Ground Cover Supplement : GC Supplement - Grain storage
GROUND COVER GRAIN STORAGE 6 MAINTAINING GRAIN HYGIENE Figure 1 Australian phosphine resistance situation -- resistance detections in the past five years Sampling locations Weak resistance detections Strong resistance detections THE IMPORTANCE OF INSECT-FREE STORED GRAIN A collaborative approach is being taken to maintain Australia's high grain-hygiene standards By Pat Collins AUSTRALIA EXPORTS ABOUT 60 per cent of its grain production annually into the highly competitive international marketplace. To ensure continued market access we provide the highest quality product, including freedom from insect infestation. Freedom from insect infestation is so important that all grain shipments are inspected before they leave port to ensure they meet the 'nil tolerance' standard. This same standard is also now demanded by most domestic markets. Australian growers are at a major disadvantage compared with our overseas competitors such as Canada or the European Union because while their grain goes into storage in cooler weather, we harvest at the beginning of summer and store grain over the hottest period of the year. This results in conditions ideal for insect population growth, producing a very high insect pest pressure. Our industry uses non-chemical methods to reduce insect pest populations, but currently these alone do not provide the standard of freedom required by both international and domestic markets. Since the mid-1990s, phosphine use has become central to successful insect management in the grains industry -- it is cheap, can be used on most commodities, results in low or no residue, is environmentally benign and is accepted by international markets. This almost complete reliance on the use of phosphine places us in a very risky position. There is no practical replacement for phosphine; no other fumigant or contact insecticide can match its combined attributes. However, the continued effectiveness of phosphine is now threatened by the development of resistance in insect pests. This places in jeopardy continued access to premium markets for Australian grain. Although high levels of resistance were first detected in 1997, its frequency has increased and very strong levels of resistance are now appearing in some species. The threat of resistance is real, it is serious and it is urgent. In response to this threat, the GRDC has, either directly or as part of its role in the Cooperative Research Centre for National Plant Biosecurity (CRCNPB), invested in a range of research and extension projects. These projects are aimed at managing resistance today and also looking to the long term, providing the knowledge we need to effectively manage resistance into the future. Further information can be found on the CRCNPB website (www.crcplantbiosecurity.com.au). □ GRDC Research Code NPB00004 More information: Dr Pat Collins, program leader Post-Harvest Integrity Research, CRC for National Plant Biosecurity, 07 3896 9433, firstname.lastname@example.org; www.grdc.com.au/NPB00004 THE THREAT OF RESISTANCE IS REAL, IT IS SERIOUS AND IT IS URGENT.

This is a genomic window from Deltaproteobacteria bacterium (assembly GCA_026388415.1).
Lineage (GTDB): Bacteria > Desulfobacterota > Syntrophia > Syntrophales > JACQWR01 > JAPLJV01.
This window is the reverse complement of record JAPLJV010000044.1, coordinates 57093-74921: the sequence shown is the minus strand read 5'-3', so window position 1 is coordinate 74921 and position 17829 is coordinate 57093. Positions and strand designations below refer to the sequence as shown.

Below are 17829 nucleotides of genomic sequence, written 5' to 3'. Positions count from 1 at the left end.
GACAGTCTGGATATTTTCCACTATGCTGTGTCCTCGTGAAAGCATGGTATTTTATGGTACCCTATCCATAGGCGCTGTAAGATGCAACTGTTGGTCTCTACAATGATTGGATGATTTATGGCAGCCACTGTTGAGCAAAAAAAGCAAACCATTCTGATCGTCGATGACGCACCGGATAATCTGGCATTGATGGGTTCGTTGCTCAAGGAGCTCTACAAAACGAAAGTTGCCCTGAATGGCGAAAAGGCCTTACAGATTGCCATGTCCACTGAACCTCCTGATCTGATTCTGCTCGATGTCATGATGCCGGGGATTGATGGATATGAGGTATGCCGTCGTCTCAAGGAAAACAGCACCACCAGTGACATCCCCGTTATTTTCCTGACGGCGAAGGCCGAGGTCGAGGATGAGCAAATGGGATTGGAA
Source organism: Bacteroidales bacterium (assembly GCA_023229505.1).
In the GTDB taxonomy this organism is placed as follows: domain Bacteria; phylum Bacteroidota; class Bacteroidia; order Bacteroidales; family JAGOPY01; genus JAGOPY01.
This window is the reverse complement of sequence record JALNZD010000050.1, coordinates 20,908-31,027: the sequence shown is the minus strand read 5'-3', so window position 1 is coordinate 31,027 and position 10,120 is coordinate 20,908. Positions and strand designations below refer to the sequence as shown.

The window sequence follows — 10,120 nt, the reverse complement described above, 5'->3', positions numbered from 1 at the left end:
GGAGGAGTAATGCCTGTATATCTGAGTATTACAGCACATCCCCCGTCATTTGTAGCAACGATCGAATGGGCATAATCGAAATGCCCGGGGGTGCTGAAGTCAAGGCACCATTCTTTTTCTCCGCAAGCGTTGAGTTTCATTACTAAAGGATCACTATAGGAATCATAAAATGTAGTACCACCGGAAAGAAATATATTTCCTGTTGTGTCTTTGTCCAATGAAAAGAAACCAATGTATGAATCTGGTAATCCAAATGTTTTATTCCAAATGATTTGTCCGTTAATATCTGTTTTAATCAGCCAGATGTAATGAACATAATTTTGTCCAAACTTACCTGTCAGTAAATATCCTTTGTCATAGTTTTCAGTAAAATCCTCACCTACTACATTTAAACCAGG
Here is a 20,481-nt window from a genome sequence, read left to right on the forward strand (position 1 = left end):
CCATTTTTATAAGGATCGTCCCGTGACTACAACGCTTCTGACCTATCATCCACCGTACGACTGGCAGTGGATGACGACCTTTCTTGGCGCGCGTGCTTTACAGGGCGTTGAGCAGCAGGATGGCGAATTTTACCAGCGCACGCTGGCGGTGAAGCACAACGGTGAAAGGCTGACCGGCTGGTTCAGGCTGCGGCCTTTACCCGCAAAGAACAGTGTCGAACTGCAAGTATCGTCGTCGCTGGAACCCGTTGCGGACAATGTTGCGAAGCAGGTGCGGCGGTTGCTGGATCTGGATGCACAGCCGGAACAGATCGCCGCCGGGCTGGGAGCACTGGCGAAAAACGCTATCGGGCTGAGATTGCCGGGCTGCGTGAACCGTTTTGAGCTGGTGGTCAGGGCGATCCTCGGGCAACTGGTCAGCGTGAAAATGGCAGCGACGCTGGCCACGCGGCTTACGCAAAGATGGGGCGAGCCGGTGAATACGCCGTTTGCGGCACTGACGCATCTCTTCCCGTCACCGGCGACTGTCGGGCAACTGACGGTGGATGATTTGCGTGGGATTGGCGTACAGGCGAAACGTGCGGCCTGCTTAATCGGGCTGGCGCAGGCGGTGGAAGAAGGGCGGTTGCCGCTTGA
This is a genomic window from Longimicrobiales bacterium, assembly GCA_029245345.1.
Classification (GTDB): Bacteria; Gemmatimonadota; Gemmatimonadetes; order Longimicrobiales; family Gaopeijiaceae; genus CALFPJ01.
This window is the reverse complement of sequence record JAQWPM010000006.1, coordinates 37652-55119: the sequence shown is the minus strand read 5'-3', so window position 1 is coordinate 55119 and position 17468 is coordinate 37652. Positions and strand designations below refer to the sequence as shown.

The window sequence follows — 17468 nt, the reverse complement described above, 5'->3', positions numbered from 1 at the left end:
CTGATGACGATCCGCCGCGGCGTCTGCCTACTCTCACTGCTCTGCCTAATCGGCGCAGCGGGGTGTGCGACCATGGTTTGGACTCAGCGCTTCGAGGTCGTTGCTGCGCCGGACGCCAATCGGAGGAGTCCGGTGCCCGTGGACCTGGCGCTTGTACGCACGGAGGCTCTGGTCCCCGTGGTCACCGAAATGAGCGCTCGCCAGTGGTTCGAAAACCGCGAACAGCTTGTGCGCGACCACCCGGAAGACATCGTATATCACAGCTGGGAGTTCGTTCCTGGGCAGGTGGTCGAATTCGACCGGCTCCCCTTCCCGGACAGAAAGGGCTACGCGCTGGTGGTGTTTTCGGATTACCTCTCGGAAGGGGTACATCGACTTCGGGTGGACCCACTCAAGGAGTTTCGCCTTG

GC Supplement - Biosecurity
GC Supplement - Climate